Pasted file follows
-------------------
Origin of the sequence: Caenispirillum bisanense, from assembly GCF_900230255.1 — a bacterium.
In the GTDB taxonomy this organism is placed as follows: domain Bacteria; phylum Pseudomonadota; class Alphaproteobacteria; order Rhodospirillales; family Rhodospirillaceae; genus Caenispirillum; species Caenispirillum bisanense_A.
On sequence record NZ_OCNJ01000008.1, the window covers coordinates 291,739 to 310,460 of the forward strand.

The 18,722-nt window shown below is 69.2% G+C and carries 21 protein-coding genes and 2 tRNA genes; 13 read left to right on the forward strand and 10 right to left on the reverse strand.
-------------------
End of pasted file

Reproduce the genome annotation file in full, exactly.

Origin of the sequence: Caenispirillum bisanense, from assembly GCF_900230255.1 — a bacterium.
In the GTDB taxonomy this organism is placed as follows: domain Bacteria; phylum Pseudomonadota; class Alphaproteobacteria; order Rhodospirillales; family Rhodospirillaceae; genus Caenispirillum; species Caenispirillum bisanense_A.
On sequence record NZ_OCNJ01000008.1, the window covers coordinates 291,739 to 310,460 of the forward strand.

The 18,722-nt window shown below is 69.2% G+C and carries 21 protein-coding genes and 2 tRNA genes; 13 read left to right on the forward strand and 10 right to left on the reverse strand.